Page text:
I do, however, have a lot of issues with the restaurants that serve this delicious meat. Many of them serve meat in the color of tree barks, limp vegetables that are too green and too dark at the same time and unappetizing broth. The pot and the gas burner are riddled with soup stains, as are the table and the cushions. The interior smells damp and the lighting is dim, giving off an unhygienic vibe. I think this atmosphere partially contributes to the trend in which women tend not to enjoy dog meat. It is said that food is 70 percent atmosphere, 30 percent flavor. There is no reason why dog meat cannot be enjoyed in a presentable format served at a clean, upscale interior.
Recently, boshin.com, a website selling dog meat online, was summarily closed after receiving unfavorable and angry Internet attention. Even though the website might have enabled people to enjoy boshintang in the clean atmosphere of one's own home instead of in an unhygienic restaurant, dog meat remains in the center of controversy.
Food Cannot be Immoral
(Weekly Dong-A, August 1, 2007)
I am going through some truly unbelievable events. In my column last week I wrote that I eat dog meat; now I am a target of all kinds of insult. I would just ignore the online comments on the column itself, blaming the crass Internet culture. But now I am receiving emails with insults. I am considering filing a police report.
I had no intention of starting a debate with dog meat abolitionists. As a food columnist who eats dog meat, I merely wrote a column about food that many Koreans eat. I do see a point in what dog meat abolitionists are arguing, since they may see it disgusting to eat an animal that is close to people. But that position cannot be the universal truth.
It is violence to fling insults and threats to dog meat-eaters, screaming that "You should not eat dog meat because I do not eat dog meat." That people who do not maintain the most basic respect to fellow humans force other people to respect dogs is incredibly wrong. I, a dog meat eater, have no intention to force-feed it to dog meat abolitionist, as much as I have no intention to force-feed pork to my Muslim friend.
As I study Korea's food culture, I feel that there is a certain attitude of cultural superiority within a certain class of our society. The people who consider themselves to be in a higher class has a tendency to eat different things, as if to show off, "You can't eat this, can you?" But lately, this distinction has slowly eroded as restaurant industry developed. Food has been democratized, such that the dishes that were only available in five-star hotel restaurants are now cheaply available at any franchise restaurant. This trend hampers their strategy to distinguish themselves through food. I believe that the dog meat controversy is a part of the new strategy -- to highlight their superiority by looking down upon what others eat.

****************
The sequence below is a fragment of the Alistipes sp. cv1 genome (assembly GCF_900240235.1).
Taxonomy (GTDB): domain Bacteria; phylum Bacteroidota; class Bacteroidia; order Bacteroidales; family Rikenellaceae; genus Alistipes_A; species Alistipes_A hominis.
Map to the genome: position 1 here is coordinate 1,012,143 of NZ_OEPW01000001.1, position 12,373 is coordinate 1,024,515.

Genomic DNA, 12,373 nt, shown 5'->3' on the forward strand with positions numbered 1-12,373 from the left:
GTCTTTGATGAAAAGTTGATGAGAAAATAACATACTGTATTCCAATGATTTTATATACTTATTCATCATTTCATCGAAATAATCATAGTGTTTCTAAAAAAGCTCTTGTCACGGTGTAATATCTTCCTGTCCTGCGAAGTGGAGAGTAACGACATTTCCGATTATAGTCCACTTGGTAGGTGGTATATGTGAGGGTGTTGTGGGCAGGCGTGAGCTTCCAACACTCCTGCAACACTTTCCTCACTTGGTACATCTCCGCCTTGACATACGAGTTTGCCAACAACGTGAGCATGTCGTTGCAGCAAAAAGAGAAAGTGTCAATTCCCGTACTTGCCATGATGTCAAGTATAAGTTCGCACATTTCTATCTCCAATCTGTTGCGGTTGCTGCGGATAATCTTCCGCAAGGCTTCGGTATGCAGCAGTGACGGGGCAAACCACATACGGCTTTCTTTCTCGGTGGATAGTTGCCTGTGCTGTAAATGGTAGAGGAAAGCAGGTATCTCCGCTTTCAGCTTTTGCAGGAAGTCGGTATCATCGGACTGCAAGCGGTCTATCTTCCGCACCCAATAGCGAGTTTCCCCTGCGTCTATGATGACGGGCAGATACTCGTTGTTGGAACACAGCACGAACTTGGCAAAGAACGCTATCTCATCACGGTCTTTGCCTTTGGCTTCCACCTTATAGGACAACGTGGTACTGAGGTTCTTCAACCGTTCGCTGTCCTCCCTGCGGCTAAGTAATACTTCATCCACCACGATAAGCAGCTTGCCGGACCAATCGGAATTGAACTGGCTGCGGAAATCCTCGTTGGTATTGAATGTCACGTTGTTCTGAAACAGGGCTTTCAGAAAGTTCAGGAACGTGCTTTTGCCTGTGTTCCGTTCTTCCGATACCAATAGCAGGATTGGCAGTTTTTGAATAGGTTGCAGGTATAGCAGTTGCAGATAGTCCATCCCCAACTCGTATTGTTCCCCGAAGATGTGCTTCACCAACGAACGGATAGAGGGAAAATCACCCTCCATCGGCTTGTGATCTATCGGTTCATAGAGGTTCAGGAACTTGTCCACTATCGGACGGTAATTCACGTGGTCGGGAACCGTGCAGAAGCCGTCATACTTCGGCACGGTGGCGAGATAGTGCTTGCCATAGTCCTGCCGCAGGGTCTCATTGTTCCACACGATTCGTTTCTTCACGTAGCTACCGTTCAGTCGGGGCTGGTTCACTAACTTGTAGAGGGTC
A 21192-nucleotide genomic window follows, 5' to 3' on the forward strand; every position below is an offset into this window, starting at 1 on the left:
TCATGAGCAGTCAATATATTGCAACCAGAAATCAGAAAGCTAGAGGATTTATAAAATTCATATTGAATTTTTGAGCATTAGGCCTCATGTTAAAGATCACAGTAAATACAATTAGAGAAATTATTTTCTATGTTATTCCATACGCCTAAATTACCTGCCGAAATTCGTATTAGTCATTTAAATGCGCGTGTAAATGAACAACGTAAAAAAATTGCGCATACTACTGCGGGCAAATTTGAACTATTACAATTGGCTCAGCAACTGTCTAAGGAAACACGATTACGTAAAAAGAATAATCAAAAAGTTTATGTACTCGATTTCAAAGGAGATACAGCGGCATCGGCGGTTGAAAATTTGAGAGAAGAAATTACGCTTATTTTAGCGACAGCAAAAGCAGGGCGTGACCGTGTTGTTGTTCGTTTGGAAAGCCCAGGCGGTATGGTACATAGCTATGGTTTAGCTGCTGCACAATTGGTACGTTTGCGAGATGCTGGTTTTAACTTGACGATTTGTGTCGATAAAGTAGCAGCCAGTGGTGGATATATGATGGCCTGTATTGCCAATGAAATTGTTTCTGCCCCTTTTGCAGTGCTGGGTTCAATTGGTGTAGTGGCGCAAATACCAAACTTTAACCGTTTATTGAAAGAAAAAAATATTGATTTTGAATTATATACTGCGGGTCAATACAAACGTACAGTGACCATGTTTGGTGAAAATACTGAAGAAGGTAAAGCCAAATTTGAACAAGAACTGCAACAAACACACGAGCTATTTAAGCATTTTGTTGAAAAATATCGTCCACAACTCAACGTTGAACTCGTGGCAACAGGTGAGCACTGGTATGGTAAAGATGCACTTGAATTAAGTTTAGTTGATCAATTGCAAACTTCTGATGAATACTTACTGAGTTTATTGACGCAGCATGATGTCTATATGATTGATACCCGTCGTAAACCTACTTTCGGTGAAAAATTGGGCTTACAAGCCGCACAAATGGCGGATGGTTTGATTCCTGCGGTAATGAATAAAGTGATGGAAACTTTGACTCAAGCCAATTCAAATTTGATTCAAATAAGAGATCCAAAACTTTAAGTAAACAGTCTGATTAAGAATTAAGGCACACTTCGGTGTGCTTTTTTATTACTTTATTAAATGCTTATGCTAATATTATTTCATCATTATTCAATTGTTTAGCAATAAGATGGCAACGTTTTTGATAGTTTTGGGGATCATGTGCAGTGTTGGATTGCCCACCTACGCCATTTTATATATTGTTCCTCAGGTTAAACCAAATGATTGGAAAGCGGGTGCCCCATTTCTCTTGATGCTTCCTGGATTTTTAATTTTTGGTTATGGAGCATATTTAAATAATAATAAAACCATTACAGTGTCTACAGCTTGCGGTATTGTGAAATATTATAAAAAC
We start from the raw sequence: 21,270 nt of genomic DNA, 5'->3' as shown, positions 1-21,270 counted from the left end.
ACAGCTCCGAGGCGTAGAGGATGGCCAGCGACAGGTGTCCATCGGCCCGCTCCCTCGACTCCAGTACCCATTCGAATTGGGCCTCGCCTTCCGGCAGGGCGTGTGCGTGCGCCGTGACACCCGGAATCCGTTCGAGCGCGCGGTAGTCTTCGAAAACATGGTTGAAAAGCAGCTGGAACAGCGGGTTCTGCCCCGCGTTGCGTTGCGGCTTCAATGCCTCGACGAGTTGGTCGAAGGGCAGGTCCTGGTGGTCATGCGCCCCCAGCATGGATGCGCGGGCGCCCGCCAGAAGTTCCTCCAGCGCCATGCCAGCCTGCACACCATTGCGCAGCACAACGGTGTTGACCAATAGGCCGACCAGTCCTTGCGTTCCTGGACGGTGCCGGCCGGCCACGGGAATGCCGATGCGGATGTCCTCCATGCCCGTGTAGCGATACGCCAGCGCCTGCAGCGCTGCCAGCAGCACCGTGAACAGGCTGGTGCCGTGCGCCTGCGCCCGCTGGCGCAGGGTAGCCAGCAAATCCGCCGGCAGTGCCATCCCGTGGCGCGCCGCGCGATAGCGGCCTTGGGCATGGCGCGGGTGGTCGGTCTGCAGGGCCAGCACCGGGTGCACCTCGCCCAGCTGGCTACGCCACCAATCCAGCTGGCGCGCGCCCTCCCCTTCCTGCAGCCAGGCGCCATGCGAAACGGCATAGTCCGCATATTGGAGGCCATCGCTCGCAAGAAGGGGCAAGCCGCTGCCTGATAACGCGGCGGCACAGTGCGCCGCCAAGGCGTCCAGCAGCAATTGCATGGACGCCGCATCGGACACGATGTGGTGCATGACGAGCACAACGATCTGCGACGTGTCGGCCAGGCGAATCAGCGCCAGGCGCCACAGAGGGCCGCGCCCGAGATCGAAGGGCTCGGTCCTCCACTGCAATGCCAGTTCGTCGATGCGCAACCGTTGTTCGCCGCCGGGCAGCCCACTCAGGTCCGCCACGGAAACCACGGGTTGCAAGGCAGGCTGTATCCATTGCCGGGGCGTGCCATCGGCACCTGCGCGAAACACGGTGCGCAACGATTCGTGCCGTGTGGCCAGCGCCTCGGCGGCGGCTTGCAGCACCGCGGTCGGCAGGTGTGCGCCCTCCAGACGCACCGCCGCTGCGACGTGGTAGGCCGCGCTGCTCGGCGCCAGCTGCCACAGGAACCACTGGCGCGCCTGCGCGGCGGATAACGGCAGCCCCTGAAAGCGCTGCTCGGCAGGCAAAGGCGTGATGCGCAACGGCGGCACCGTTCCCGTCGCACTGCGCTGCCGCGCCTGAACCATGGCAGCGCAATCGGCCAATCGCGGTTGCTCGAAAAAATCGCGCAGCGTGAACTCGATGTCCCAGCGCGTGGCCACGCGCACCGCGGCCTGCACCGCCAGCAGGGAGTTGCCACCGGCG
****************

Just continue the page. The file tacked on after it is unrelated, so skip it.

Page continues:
The reason why I think the dog meat abolitionists are the same with Korean society's cultural aristocracy is because of their rationale that dog meat is immoral. Food can be neither moral nor immoral, as much as a lettuce cannot be categorized as moral or immoral. But they seek to categorize moral humans and immoral ones on the basis of whether one eats or does not eat dog meat. This is how they reconfirm to themselves that they are on a morally superior position.
I will reiterate that dog meat abolitionists have a point. There is no culture that must be preserved absolutely at all cost. Culture changes over time. Not long ago, dog meat was a "seasonal dish for healthy summer," but now many have come to regard it it as repulsive due to the pet dog culture that flourished in the last decade. Consider how long it has been in Korea since people started raising dogs inside the house -- for Koreans, the culture of dogs for meat is several thousands of years old, while the culture of pet dogs only a decade. But currently, the pet dogs have the upper hand in popular culture. The trend will almost certainly reduce the population of those who eat dog meat in the future. This change does not depend on the idea of whether or not dog meat is moral or immoral; it only depends on the idea of dog meat is edible or inedible.
The cultural difference regarding food has a potential to cause a lot of damage, because food strongly reflects the cultural identity of those who enjoy it. So please, dog meat abolitionists, stop with the insults and charges of immorality just because there is a difference in opinion. Just loving your own dog is enough to slowly phase out the dog meat eating culture.